In Depth

The meaning of Archie Harrison’s name

Prince Harry and Meghan Markle break with royal convention for newborn son

The Duke and Duchess of Sussex have revealed the name of their baby boy: Archie Harrison Mountbatten-Windsor.

Their choice “came as a surprise to many” and was never the bookmakers’ favourite, says The Guardian.

The couple have broken with royal convention by opting for just two first names, neither of which is borrowed from previous kings or close relatives. He will also be known as Master Archie, rather than taking the title of Earl or Lord.

So what are the origins of his names?

Archie

The Daily Telegraph notes that royal names are traditionally given in their full, formal form, but Prince Harry and Meghan Markle have chosen to use a diminutive - Archie - rather than the full Archibald. Nevertheless, “Archie is a name widely used in the upper-class circles Prince Harry moves in”, says the newspaper.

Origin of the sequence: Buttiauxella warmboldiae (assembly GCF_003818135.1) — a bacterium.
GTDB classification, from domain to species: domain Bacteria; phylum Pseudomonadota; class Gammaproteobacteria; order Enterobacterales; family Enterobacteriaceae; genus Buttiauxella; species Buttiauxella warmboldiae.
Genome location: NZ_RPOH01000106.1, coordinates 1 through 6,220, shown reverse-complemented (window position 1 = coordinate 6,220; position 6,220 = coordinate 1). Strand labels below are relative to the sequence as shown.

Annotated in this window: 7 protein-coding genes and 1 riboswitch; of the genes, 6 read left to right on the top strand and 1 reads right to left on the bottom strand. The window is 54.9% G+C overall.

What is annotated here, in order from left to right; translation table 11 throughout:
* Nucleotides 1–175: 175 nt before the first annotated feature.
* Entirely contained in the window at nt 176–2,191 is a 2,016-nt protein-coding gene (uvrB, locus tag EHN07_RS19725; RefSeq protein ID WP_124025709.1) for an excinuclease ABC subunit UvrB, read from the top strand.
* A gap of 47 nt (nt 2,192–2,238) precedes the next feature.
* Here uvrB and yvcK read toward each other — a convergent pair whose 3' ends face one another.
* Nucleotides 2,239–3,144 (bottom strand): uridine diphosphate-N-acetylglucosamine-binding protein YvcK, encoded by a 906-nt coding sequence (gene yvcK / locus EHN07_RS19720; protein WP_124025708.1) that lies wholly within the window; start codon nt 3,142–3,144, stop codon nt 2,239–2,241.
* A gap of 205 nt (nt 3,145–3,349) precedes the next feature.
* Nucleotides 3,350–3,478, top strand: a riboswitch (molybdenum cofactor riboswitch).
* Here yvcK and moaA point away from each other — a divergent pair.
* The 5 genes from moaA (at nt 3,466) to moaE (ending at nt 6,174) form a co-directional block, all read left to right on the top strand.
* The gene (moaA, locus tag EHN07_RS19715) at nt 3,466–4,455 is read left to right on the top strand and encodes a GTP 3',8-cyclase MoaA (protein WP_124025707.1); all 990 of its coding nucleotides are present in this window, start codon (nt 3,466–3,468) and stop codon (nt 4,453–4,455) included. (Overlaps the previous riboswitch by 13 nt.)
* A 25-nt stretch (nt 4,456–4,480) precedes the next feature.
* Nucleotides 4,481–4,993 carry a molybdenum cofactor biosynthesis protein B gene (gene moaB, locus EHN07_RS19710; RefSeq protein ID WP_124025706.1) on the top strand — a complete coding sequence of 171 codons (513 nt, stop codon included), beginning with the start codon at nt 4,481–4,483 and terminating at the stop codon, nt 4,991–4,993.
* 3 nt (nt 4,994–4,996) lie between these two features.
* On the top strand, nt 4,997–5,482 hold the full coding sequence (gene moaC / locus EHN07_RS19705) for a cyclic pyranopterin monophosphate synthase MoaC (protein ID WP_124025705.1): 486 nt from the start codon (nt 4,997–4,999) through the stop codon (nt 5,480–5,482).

The Times explains that Archie is Old High German for “bold”, the ancient Greek for “master” and also “an old American comic-book character famous for his ginger hair”. The name has been around in slightly different forms since Anglo-Saxon times and was the 18th most popular boy’s name in England and Wales in 2017. “Expect that trend to accelerate,” says the paper.

Harrison

“Rather fittingly, Harrison - a name that was originally used as a surname - means ‘son of Harry’,” says the BBC.

Several commentators speculate whether the inspiration came from Harrison Ford, with The New York Times pointing out that the new royal is, after all, “the son of a bona fide Hollywood celebrity”.

Mountbatten-Windsor

The Guardian explains that Mountbatten-Windsor was “a legacy of the Duke of Edinburgh’s deep-rooted desire for his descendants to bear his family name”. This aspiration put him at loggerheads in the early 1950s with Winston Churchill’s government, which feared Prince Charles would become the first king in the House of Mountbatten.

However, says the newspaper, the Queen decided in 1960 that “her descendants – other than her children, or those entitled to use the HRH style, or the descendants of female family members who marry – would bear the surname Mountbatten-Windsor”.

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